The staff knows our order by heart, as it is the same day in and day out. But it makes us feel special. Everyone always asks how our runs went, how far, and what we are training for. On our birthdays, Sam is the first person to help us celebrate with the prettiest ice cream sundae around, even at 8 a.m. in the morning. I love when I see Sam in the kitchen making my breakfast!

The morning crowd seems to have assigned seats.The group of retired men with their newspapers solving world issues at a table against the wall, the two of us in the middle, the banker at the booth just starting his day, the adult son and mom who meet weekly to catch up, and the grandparents whose day it is to watch their grandchildren who come in for chocolate chip pancakes.

My children have literally grown up at the Bread Basket. It was the place I stopped at while coming home from the hospital with our first born. A few years back, while eating breakfast, we received some terrible news about a dear friend who passed, and was also a customer at BB. He was dearly loved by all who knew him and a regular at BB. While we cried and hugged, it felt more like family than just a restaurant.

Lisa Stamos

Going to the Bread Basket is like going home. When I need a homecooked meal and a smile, that is where I go. Sam and Chris and their entire staff are lovely people. My late brother, Bob Murphy, was a regular at “the Basket” and we often met there for a meal. A few years ago, I had lunch with Bob, and when I went up front to pay the tab, and he must have darted out the back door. It was unusual for him to not say goodbye. I came back to “our booth” and he was gone. That night he passed in his sleep. I will always remember the kindness of Sam and his entire staff around our mutual loss—for me a brother, and for them, a smart, humorous character—a customer who was also a friend. That they all came to Bob’s visitation was so heartwarming. I will be forever grateful for that act of kindness.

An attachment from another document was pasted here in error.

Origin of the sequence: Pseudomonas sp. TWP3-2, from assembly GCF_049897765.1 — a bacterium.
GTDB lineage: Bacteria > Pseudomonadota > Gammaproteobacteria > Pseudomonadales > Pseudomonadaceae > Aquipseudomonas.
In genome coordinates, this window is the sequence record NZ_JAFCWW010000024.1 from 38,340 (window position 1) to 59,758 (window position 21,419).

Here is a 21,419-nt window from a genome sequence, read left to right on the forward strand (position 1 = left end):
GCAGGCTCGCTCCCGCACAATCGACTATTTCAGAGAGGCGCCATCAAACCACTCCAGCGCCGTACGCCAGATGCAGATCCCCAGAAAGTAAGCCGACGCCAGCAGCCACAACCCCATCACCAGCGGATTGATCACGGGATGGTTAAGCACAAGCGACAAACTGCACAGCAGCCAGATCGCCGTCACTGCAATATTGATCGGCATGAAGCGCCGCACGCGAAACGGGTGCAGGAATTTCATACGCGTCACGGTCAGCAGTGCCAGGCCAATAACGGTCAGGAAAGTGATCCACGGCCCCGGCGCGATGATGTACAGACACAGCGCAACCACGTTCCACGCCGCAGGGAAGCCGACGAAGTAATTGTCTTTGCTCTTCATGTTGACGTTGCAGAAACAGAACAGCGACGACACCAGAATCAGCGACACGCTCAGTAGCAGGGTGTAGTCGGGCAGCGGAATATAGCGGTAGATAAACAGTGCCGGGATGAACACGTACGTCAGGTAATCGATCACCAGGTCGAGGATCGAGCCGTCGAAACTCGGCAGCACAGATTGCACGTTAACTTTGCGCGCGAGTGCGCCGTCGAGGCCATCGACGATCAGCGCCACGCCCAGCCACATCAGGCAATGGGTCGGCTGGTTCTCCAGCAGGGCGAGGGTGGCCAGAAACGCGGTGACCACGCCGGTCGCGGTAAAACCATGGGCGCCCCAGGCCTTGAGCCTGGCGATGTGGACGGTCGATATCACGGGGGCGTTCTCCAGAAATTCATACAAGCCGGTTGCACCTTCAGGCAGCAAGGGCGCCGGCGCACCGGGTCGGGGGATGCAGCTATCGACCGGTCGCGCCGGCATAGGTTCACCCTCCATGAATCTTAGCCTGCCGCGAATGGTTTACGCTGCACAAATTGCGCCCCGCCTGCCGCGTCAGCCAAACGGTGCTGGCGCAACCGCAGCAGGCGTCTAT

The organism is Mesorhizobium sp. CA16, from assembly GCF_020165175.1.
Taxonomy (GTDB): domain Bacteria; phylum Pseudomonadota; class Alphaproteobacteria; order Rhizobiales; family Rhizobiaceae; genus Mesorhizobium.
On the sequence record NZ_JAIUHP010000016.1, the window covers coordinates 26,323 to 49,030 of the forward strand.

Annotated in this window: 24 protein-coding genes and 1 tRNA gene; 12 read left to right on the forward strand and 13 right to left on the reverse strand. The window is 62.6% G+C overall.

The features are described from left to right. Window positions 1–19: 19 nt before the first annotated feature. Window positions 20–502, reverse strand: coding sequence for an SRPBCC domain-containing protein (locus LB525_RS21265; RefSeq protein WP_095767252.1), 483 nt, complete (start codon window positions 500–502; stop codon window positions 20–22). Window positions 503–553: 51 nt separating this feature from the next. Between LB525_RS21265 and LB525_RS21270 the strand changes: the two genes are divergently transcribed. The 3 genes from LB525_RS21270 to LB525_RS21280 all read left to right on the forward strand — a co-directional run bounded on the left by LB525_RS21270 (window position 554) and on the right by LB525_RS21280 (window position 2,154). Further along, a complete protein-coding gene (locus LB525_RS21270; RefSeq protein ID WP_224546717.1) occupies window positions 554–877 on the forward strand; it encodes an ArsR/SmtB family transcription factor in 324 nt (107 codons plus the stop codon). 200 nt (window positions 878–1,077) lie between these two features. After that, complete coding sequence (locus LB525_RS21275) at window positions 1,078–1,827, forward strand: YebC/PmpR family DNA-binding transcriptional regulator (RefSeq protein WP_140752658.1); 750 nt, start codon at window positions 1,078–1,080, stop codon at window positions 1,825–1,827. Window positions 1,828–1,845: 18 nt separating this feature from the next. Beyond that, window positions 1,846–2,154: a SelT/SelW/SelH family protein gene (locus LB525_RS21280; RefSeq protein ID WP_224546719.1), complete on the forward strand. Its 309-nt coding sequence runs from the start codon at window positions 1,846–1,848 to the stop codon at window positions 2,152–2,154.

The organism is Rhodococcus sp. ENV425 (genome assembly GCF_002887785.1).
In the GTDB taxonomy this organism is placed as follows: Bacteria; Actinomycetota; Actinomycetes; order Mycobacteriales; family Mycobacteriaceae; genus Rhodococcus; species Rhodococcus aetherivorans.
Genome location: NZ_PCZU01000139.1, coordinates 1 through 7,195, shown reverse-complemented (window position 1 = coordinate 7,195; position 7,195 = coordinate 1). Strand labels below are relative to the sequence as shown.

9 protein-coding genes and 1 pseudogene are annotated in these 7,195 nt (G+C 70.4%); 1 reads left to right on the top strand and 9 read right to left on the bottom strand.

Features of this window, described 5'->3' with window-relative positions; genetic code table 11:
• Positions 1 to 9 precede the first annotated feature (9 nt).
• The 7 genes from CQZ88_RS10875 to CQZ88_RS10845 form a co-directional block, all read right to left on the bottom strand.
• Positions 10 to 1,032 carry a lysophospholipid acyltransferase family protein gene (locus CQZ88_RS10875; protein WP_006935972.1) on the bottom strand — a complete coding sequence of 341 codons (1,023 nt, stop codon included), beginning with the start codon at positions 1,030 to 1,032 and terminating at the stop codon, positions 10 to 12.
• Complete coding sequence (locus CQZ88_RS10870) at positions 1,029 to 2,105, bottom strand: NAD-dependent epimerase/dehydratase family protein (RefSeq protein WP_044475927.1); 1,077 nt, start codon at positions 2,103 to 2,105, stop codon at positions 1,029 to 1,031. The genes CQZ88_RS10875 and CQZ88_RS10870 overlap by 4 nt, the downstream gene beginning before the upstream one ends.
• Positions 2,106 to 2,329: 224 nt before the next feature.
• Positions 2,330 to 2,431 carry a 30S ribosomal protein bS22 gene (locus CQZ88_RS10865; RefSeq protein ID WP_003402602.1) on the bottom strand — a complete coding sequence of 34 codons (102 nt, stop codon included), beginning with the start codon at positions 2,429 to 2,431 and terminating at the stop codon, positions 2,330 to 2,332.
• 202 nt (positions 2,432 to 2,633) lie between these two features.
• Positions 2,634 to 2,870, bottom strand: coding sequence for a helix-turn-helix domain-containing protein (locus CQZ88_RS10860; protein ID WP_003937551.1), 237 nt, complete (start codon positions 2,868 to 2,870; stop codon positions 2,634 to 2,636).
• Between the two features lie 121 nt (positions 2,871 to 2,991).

The Younger Family

As a family, we’ve been gathering and dining at the bread basket for three generations and have known Chris and Sam from the beginning. What makes Chris and Sam special is that they know our family and make us feel like an extended part of theirs. We certainly consider them and extension of ours. They have watched our grandchildren grow. Chris is an amazing gardener and from spring till late fall provides a large, fresh bouquet on the counter, which makes you smile as soon as you enter the restaurant. Sam is there on every day and warmly greets our family with hugs and salutations. He provides a full breakfast and lunch menu and ensures that food is prepared carefully by the chefs or even himself. Chris cheerfully greets our family by name and with a smile and large hugs. Sam and Chris are thoughtful, caring, and focused on ensuring their customers are satisfied.

John Zucco & Family

For almost 20 years the Bread Basket has been a place for my family to go for great food and good conversations. Sam and Chris could not be more caring about their part in the Barrington community and in their customers’ life’s. There is always a warm greeting, beautiful flowers from their garden and a stop at your table to ask how your day is going. There is always a genuine concern if you are having a problem. I can only wish Sam and Chris good things in life as he has done for us.

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David Rutter is a regular contributor to Quintessential Barrington.

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Publisher’s Note: Quintessential People™ is a heartfelt collaboration between our publication and portrait artist Thomas Balsamo. Our goal is to share exceptional images and words that ring true about some of the finest, most inspiring people in our community. For more information, contact QB at publisher@qbarrington.com, or Thomas Balsamo (Portraits By Thomas) at 847-381-7710, or visit www.portraitsbythomas.com.